Even as a young boy I had mixed feelings about Jimmy Savile. His radio show on a Sunday was a fixture in my family for a number of years, we watched Jim’ll Fix It (my letter never was answered) and I admired his enormous fund raising efforts for the Stoke Mandeville Hospital. But there was always something of the “creepy uncle” about him and suspicions about him were never far away. Jimmy had cultivated an image of an eccentric loner and I guess that was his smoke screen. He lived the image but kept his private life very much to himself, only allowing the public glimpses of his quirky nature on his own terms. He was well connected and a very powerful media figure of his era. In fact, the phrase “National Treasure” was often used.
Certainly it was very brave of the women who came forward to speak of their experiences. My heart goes out to them, I hope that they find a degree of comfort and closure from speaking so publicly. I can’t pretend to understand their feelings, the years of hurt and injustice they have suffered, I guess no one can unless you have shared the same experiences. I won’t comment further on individual cases – collectively they make a powerful case against Savile.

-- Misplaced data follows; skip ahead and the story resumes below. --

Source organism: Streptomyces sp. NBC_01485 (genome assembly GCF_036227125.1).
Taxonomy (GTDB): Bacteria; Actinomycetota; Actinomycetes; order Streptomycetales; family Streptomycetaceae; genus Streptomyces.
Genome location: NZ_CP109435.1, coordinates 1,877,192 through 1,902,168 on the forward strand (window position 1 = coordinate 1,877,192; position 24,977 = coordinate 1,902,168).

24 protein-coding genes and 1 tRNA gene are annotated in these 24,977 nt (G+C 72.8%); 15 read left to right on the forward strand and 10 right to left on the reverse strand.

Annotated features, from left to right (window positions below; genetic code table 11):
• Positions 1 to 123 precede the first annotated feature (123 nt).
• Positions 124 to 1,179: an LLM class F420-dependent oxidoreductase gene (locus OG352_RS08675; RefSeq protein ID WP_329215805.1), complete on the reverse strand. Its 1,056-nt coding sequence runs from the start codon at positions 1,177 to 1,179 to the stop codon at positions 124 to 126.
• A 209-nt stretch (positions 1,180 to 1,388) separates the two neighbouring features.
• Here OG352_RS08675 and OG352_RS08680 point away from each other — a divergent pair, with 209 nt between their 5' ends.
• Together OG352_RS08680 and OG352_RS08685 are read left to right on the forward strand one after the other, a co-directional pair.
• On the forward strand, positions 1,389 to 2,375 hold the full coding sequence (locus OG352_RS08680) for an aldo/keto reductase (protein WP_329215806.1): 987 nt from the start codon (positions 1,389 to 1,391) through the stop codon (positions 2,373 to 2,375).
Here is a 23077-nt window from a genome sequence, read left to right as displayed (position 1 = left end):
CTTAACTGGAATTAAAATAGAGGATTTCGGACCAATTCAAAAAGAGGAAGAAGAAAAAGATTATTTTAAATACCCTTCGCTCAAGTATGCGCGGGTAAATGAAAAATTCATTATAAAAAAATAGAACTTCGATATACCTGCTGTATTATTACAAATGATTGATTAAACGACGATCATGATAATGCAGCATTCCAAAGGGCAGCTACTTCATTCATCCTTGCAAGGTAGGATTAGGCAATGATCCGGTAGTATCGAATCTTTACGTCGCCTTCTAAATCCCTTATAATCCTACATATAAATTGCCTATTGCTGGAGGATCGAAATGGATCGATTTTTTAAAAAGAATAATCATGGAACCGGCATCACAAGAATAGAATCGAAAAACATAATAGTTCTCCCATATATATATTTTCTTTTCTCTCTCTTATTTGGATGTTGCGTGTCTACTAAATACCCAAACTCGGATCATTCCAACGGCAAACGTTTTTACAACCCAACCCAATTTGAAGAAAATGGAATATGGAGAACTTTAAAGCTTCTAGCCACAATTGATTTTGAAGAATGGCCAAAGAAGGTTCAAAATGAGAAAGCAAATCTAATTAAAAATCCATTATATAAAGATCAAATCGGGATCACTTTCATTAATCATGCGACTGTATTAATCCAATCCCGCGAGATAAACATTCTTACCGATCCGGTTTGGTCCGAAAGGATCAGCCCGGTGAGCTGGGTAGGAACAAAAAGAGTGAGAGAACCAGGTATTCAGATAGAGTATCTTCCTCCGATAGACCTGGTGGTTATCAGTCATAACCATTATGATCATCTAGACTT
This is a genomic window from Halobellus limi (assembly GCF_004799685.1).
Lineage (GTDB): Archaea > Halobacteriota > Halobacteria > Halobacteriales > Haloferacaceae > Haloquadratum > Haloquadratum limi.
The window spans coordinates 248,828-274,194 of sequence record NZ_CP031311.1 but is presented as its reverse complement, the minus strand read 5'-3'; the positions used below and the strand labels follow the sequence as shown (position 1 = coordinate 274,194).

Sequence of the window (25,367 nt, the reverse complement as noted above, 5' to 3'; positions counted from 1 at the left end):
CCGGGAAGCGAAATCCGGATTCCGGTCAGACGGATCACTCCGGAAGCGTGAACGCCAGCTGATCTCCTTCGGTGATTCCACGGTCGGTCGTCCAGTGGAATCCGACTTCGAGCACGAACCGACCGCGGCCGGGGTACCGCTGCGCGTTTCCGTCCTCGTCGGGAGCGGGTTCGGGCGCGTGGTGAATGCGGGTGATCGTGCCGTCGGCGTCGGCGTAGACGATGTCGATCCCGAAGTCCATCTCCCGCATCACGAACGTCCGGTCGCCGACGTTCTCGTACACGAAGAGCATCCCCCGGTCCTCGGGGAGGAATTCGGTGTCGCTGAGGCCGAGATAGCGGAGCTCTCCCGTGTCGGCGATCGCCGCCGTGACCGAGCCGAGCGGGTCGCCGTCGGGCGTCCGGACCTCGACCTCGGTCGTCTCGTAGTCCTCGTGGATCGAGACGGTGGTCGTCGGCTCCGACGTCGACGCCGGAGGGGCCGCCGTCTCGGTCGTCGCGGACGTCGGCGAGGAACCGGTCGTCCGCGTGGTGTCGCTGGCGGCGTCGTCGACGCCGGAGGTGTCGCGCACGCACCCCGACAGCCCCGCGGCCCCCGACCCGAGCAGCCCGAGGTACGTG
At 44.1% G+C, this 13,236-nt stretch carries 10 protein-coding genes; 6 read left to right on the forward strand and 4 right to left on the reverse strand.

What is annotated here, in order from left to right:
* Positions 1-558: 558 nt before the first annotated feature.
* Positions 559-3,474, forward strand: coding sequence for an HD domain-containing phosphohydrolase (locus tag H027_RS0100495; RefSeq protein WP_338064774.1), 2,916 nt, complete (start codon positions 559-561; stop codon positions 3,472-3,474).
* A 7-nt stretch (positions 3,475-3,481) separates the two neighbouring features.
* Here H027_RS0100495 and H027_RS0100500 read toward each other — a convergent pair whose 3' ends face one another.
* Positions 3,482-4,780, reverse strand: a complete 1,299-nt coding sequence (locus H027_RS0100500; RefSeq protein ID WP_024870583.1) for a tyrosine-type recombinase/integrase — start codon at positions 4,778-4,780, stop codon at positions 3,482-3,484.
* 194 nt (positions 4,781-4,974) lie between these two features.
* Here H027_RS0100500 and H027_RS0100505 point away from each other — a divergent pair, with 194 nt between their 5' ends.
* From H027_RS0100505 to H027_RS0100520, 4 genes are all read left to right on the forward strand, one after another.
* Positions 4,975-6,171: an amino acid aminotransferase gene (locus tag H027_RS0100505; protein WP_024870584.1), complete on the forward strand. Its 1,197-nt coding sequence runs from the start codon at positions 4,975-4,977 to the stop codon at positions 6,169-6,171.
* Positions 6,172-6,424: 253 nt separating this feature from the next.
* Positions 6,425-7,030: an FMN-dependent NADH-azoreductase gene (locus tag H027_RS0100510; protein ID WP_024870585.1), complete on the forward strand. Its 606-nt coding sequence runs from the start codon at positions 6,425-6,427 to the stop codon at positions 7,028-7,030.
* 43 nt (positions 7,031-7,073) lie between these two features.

And there in lies the issue of the programme – there isn’t a case for the defence. The interviews are powerful and moving and indeed the same descriptions were used by more than one subject – I couldn’t help but feeling that were they planted there cleverly by the interviewer at times – but the defendant is no longer around to answer questions. Some of ladies only felt brave enough to talk about the subject after Savile’s death given the hold he had over them from such a young age. The only defence as such was snippits of Savile denying any paedophilia to Louis Theroux in his incisive documentary made a few years ago. A police investigation into Savile’s assaults was launched in 2007 but was closed through lack of evidence. Other stories have come to light in advance of the broadcast including the threat made by Savile to a journalist that exposing his proclivities would effectively dry up the funds for his various charities, especially Stoke Mandeville, and no one would want to be responsible for that.
Exposure left you in no doubt that Savile was a nasty bully, a manipulating and devious man and his charitable efforts were a front to the grooming of vulnerable children on an industrial scale On the evidence presented I have no reason to doubt this point of view. The most satisfying conclusion to the documentary is that there is now a new police investigation into Savile’s affairs. This is only right and proper and I hope that would provide further comfort to his victims. I am much more comfortable with the new police inquiry than I was watching trial by media. Perhaps back in the 80’s any journalist with suspicions about Savile should have gone to the police in the first place. However, the press felt we were all far too worried as to whether other celebrities were gay, weren’t they Kenny?